New York marijuana regulators on Thursday approved rules that will set the state up to begin accepting cannabis retail applications from people disproportionately impacted by the drug war. Those applications could open up as soon as next month, bringing the state one step closer to fulfilling its goal of launching sales this year.
The Cannabis Control Board (CCB) also signed off on a mockup of the conditional adult-use retail license application, as well as revised regulations for the state’s medical marijuana program.
Axel Bernabe, chief of staff at the Office of Cannabis Management (OCM) said that the recreational sales regulations that went before the board are “really the cornerstone of [OCM’s] Seeding Opportunity Initiative, and it’s truly exciting to see that initiative finally take shape.”
“New York is putting social equity and small farmers at the heart of its cannabis industry,” he said.
In order to qualify for a conditional adult-use marijuana retail license, applicants must have faced a conviction for a cannabis-related offense prior to the enactment of legalization in the state, or have a direct relative with such a conviction, and they must also have experience operating a qualifying business.
The definition of a qualifying “justice-involved” individual is also being expanded to include people who were arrested for marijuana but convicted for a lesser offense, which advocates view as a positive step that will broader the applicant pool.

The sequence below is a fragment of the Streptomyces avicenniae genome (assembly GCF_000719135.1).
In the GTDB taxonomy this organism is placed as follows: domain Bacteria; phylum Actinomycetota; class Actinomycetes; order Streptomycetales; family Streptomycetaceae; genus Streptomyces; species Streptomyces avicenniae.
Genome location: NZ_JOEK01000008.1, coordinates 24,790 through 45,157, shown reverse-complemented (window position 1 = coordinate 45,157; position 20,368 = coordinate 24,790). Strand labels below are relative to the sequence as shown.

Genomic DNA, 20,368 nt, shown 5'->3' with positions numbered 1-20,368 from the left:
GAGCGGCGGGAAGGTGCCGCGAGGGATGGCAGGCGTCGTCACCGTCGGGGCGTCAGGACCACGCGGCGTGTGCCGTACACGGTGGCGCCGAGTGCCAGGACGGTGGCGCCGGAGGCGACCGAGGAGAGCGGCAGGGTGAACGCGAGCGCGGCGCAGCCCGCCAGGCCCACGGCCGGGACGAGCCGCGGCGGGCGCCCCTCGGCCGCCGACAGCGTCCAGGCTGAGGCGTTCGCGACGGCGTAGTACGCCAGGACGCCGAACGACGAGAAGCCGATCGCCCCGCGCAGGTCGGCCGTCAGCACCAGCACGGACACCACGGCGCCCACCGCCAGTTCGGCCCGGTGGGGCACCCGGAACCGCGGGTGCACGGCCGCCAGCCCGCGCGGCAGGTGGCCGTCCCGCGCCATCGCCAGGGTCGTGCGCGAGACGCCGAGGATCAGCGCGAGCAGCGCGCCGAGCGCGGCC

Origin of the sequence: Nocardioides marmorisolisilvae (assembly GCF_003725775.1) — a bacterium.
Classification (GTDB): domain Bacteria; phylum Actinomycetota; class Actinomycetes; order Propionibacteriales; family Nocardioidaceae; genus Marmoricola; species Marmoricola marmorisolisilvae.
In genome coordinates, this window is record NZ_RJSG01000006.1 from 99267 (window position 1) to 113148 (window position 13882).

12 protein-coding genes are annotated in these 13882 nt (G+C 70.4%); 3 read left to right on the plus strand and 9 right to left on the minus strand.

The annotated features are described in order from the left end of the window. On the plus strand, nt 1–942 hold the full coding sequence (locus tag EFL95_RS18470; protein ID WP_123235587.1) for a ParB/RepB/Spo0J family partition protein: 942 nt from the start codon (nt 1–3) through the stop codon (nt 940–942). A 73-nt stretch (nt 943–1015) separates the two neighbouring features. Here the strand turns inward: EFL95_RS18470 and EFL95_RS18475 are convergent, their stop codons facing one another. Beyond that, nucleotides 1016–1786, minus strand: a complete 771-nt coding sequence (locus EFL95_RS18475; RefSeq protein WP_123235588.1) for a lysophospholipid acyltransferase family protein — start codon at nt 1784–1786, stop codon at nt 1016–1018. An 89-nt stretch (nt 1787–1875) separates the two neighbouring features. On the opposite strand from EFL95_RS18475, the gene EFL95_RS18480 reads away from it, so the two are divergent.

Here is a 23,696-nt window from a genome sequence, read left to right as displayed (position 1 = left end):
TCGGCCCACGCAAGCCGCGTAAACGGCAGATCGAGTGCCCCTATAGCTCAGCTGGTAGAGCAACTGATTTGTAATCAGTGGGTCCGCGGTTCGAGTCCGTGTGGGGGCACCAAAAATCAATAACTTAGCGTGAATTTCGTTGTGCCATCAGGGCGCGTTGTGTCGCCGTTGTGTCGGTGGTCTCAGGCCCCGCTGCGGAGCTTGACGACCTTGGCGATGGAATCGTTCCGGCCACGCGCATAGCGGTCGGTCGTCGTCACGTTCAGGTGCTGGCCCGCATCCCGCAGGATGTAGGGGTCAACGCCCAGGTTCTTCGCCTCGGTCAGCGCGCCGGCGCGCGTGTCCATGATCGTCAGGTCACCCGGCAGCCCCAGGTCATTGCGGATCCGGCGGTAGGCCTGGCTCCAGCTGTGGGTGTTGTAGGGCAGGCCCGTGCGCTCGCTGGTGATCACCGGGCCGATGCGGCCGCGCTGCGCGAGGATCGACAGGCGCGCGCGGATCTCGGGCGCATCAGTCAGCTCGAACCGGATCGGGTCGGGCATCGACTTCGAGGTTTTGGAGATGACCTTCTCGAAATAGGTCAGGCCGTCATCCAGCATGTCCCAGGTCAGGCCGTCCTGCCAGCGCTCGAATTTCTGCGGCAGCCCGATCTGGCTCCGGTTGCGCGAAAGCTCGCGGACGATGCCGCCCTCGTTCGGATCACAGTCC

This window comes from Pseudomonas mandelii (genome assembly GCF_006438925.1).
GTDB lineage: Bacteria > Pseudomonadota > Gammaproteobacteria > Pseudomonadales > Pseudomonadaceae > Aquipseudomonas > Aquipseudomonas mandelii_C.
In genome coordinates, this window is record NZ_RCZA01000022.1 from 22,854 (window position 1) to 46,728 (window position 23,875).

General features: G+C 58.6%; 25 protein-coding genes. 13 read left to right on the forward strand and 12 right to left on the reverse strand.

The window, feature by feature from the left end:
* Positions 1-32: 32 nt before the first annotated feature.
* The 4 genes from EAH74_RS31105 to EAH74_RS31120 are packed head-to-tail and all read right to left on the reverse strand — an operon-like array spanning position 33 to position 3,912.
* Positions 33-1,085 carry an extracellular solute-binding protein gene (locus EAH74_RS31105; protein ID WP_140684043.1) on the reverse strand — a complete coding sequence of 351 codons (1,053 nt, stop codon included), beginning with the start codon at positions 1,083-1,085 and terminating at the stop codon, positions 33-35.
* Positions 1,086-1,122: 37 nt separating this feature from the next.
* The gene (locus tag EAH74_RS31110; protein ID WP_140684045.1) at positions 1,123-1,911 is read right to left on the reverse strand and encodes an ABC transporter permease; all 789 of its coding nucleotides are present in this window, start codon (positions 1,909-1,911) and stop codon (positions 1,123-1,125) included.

These regulations build on CCB’s approvals of numerous conditional cultivator applications, which are being granted to existing hemp businesses in the state. Gov. Kathy Hochul (D) signed a bill to create the conditional cultivation licenses in February.
At Thursday’s meeting, members approved an additional 20 cultivator applications, raising the total to 223.
Regulators at the board will be embarking on a tour of cannabis farms across the state beginning on Friday.
CCB has also begun accepting applications from cannabis processors as well.
While the OCM official said on Thursday that the office diligently reviewed and responded to public comments on the proposed rules for conditional retailers, there’s been some frustration among stakeholders who feel that the input was not thoughtfully incorporated.
For what it’s worth, a recent poll found that most New Yorkers voters are against that proposal to prioritize retail licenses for justice-involved people.
For his part, Bernabe said that “we’ve taken a lot of the comments, very good comments, and we’ve incorporated them into the process that we have building out the broader regulations.”
Aaron Ghitelman, a spokesperson for OCM, told Marijuana Moment that regulators are “extremely thankful for the more than 600 comments received on these regulations, each of which was reviewed and taken into consideration.”
“The volume of comments demonstrate how interested New Yorkers are in this opportunity and provide a signal to us that our commitment to community engagement, around this and other opportunities, is being felt,” he said. “The majority of comments received on the [dispensary] regulations, however, were related to the broader social and economic equity program that the Office is tasked with building and not this opportunity that encompasses justice-involved entrepreneurs. Those comments will definitely be helpful as we build out that program and future regulations.”